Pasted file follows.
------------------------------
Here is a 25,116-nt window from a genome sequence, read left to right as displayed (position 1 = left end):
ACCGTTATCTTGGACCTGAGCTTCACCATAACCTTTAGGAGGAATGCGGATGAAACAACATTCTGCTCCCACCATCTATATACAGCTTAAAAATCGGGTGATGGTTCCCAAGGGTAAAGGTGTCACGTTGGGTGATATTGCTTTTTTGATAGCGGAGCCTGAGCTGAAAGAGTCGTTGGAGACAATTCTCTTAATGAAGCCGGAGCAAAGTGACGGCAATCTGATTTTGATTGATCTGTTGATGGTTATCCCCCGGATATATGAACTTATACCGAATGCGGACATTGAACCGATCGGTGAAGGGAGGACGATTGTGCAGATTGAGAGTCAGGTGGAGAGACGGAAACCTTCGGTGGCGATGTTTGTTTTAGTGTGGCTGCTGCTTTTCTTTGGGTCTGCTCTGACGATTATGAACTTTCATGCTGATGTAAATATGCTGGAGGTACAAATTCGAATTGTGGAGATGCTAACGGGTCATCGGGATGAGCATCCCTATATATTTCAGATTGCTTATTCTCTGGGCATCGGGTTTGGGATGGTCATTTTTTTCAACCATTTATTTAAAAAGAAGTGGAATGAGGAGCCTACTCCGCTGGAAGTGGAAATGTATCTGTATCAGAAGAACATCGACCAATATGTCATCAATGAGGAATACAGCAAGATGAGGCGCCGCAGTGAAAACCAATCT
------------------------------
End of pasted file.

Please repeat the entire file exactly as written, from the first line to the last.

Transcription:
Here is a 25,116-nt window from a genome sequence, read left to right as displayed (position 1 = left end):
ACCGTTATCTTGGACCTGAGCTTCACCATAACCTTTAGGAGGAATGCGGATGAAACAACATTCTGCTCCCACCATCTATATACAGCTTAAAAATCGGGTGATGGTTCCCAAGGGTAAAGGTGTCACGTTGGGTGATATTGCTTTTTTGATAGCGGAGCCTGAGCTGAAAGAGTCGTTGGAGACAATTCTCTTAATGAAGCCGGAGCAAAGTGACGGCAATCTGATTTTGATTGATCTGTTGATGGTTATCCCCCGGATATATGAACTTATACCGAATGCGGACATTGAACCGATCGGTGAAGGGAGGACGATTGTGCAGATTGAGAGTCAGGTGGAGAGACGGAAACCTTCGGTGGCGATGTTTGTTTTAGTGTGGCTGCTGCTTTTCTTTGGGTCTGCTCTGACGATTATGAACTTTCATGCTGATGTAAATATGCTGGAGGTACAAATTCGAATTGTGGAGATGCTAACGGGTCATCGGGATGAGCATCCCTATATATTTCAGATTGCTTATTCTCTGGGCATCGGGTTTGGGATGGTCATTTTTTTCAACCATTTATTTAAAAAGAAGTGGAATGAGGAGCCTACTCCGCTGGAAGTGGAAATGTATCTGTATCAGAAGAACATCGACCAATATGTCATCAATGAGGAATACAGCAAGATGAGGCGCCGCAGTGAAAACCAATCT